Saturday, July 05, 2008

Criticizing GAFCON's Theology from the Right

Logical consistency on theological issues is always difficult to achieve, especially if first principles are not in view. Thus, it came as no surprise to see Continuum published a piece by the Archbishop of the Anglican Catholic Church on GAFCON pointing out the Jerusalem Declaration's inconsistency from another angle. There is no doubt that Archbishop Haverland would find TEC's current positions in an even greater and more dangerous state of error--but that is not my point. Rather, with Haverland's writing in view, it seems clear even GAFCON's touted conservatism is merely an ersatz conservatism--going not quite far enough to achieve internal coherence from a staunchly conservative/traditionalist point of view.

That is to say, what kind of genuine Christian traditionalism could GAFCON actually intend to promulgate when

(1) it maintains "its silence concerning the ordination of women to the diaconate, priesthood, and episcopate"--for "all three Holy Orders are male in character,"
(2) contrary to the Jerusalem Declaration, "there are Seven Ecumenical Councils, not merely Four,"
(3) the document continues tolerance of divorce among its supporters when "valid Christian marriage establishes an indissoluble sacramental bond which cannot be broken save by death,"
(4) it declined to comment at all on abortion depite the fact "human life is sacred from the moment of conception to natural death, and directly willed abortion always is gravely sinful" ?

Moreover, the Declaration's reference to uniquely authoritative formularies is erroneous as well. He writes:

...all Anglican formularies, practices, and beliefs properly are subject to evaluation and interpretation in the light of the central Tradition. If both the Eastern Orthodox and Roman Catholic Churches reject something that some Anglicans believe, then that something probably is false, particularly if it concerns a matter of importance. Our security lies in the authority of Scripture as interpreted by the universal Tradition and by the living consensus of the great Churches, not in peculiarly Anglican notions.

Not bad stuff. There is more:

...while the 1662 Prayer Book has many strengths, it also has some notable weaknesses, including a truncated Eucharistic Canon, which the 1928 American, 1954 South African, and other later Prayer Books have corrected.

Which is not to say he supports use of the BCP 1979:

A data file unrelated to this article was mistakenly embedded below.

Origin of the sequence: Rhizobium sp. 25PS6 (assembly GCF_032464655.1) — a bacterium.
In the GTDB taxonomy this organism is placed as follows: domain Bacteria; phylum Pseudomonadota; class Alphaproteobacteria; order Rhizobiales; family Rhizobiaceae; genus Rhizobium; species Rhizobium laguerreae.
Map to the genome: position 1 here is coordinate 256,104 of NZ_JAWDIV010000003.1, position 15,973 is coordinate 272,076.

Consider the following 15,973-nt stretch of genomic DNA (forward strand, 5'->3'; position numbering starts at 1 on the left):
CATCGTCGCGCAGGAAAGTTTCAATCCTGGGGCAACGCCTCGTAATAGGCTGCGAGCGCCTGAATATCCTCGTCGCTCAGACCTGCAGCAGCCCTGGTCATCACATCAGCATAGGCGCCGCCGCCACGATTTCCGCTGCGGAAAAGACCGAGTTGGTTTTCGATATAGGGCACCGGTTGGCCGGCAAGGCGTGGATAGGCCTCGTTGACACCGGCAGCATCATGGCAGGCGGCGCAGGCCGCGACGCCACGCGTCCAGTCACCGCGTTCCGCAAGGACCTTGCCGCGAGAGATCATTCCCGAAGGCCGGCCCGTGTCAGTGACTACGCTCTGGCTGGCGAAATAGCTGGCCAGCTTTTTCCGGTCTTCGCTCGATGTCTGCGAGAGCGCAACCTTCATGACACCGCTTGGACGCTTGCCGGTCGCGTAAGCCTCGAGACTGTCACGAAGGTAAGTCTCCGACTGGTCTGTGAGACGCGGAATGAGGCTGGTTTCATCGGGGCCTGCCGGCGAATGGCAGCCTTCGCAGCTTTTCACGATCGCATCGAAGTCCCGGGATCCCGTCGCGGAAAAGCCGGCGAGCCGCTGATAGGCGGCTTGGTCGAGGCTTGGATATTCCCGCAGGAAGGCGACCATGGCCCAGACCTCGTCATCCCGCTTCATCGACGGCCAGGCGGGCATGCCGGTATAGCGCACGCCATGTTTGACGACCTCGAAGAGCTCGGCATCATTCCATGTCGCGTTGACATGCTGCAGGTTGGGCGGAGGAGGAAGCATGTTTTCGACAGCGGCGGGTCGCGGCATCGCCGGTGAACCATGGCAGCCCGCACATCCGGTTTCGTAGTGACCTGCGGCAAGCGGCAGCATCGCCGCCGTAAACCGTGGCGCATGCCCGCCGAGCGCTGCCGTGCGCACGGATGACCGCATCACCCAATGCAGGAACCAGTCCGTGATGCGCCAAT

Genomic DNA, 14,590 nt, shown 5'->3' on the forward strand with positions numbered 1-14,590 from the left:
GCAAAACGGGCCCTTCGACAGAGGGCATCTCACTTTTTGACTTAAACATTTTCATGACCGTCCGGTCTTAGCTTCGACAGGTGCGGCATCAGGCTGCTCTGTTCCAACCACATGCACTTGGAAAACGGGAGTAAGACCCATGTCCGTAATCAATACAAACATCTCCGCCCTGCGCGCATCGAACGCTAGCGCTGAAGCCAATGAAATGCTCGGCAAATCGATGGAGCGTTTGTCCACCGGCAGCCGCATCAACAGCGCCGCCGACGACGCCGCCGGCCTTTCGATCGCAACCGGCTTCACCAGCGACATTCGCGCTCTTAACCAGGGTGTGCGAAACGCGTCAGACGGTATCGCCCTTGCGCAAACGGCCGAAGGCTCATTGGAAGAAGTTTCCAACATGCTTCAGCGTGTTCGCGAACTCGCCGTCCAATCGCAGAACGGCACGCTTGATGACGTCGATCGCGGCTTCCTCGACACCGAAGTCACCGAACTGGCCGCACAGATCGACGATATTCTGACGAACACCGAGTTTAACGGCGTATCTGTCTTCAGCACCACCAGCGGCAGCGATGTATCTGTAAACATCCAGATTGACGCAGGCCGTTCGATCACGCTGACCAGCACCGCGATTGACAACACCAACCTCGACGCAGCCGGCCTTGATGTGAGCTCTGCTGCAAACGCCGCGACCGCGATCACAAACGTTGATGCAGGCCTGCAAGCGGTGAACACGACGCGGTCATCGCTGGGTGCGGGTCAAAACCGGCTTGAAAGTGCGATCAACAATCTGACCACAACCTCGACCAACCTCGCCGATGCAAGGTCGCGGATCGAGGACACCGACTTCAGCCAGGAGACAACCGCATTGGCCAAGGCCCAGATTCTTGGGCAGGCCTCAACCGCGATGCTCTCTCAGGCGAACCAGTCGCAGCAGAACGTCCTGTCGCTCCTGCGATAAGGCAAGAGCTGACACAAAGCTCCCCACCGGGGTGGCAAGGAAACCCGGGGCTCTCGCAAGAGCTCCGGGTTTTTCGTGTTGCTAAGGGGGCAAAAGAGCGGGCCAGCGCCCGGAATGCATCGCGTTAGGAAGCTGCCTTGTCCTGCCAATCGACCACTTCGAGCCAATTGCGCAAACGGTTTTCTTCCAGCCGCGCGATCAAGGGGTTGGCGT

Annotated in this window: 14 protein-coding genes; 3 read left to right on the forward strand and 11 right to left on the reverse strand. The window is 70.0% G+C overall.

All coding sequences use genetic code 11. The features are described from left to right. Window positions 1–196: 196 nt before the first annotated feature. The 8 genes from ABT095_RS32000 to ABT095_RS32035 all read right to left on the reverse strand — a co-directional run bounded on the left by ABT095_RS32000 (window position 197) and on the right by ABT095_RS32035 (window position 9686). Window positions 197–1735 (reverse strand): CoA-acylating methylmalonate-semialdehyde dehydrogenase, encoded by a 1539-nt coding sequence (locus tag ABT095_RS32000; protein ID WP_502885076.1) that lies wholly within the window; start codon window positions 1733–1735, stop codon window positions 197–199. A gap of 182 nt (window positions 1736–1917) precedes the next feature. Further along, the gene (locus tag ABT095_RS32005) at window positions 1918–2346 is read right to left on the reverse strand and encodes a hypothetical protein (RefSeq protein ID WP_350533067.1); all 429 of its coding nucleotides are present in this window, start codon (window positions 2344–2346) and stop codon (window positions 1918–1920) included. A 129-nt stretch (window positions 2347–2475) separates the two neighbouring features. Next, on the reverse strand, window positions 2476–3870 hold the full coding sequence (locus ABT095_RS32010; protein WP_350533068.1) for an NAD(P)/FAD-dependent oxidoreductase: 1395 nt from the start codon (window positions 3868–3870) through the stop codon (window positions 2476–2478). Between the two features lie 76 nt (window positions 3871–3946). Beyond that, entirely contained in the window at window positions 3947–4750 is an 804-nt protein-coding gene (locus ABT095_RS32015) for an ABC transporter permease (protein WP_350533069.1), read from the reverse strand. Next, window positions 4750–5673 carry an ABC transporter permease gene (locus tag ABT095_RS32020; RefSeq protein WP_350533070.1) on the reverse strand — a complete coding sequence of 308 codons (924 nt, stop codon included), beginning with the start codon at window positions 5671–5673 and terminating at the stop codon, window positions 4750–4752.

the 1979 Episcopalian Prayer Book, and many other contemporary language books at use in the official Anglican Communion, are radically flawed and are often subject to grave theological objection...

What is at stake here? How we should read Scripture and respond to Christian tradition: without clarity on Scripture and tradition, we are unlikely to be able to reason well on theological issues. GAFCON seems to read Scripture and tradition with an expedient,
selective conservatism:

actively gay bishops are a problem, but not female clergy,
blessing SSUs is a problem, but not divorce and apparently not abortion,
inventing a new gospel is a problem, but not gerrymandering authoritative councils and formularies.

That is, the reading of Scripture and tradition that enables dismissal of prohibitions on female ordination, divorce and perhaps abortion, and that engenders a "shop as you go" mentality toward authority in the church--namely GAFCON's reading--also enables dismissal of prohibitions on ordaining actively gay bishops and blessing SSUs. It's the same style of reading, the same type of treatment of tradition. In effect, GAFCON exhibits another inconsistency: if it were truly principled--that is, if it applied its way of handling Scripture and tradition consistently--it would tolerate the Episcopal Church and Canada; but of course it does not.

Of course, one might turn this around on Haverland: what about his reading of Scripture and tradition on slavery and usury? Note, the Roman See has never come out--to my very fallible knowledge, ready here to be utterly refuted--and said slavery was an absolute moral wrong. Would Haverland agree, given his criterion for sound doctrine--agreement with the Roman and Orthodox Sees--quoted above? I do not know; that is perhaps an argument for another time. Regardless of how he would respond personally, it seems GAFCON still has a problem.


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